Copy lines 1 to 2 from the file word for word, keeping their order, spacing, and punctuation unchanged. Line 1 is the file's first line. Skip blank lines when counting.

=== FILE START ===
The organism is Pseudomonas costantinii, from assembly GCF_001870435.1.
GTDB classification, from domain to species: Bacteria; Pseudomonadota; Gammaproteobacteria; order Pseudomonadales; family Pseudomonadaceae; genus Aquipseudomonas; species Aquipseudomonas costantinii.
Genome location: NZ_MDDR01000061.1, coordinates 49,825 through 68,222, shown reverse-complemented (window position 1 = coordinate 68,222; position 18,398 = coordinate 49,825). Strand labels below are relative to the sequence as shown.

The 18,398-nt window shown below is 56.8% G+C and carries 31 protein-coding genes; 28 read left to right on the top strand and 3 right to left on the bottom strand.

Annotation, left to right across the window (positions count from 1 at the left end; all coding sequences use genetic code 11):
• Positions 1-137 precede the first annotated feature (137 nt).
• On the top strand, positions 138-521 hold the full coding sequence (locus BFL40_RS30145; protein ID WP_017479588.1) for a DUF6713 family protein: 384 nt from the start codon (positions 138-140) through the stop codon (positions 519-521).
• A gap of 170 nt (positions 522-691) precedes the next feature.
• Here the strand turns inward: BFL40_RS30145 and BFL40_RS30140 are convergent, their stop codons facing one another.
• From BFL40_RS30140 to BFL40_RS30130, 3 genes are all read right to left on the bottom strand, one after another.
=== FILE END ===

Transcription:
The organism is Pseudomonas costantinii, from assembly GCF_001870435.1.
GTDB classification, from domain to species: Bacteria; Pseudomonadota; Gammaproteobacteria; order Pseudomonadales; family Pseudomonadaceae; genus Aquipseudomonas; species Aquipseudomonas costantinii.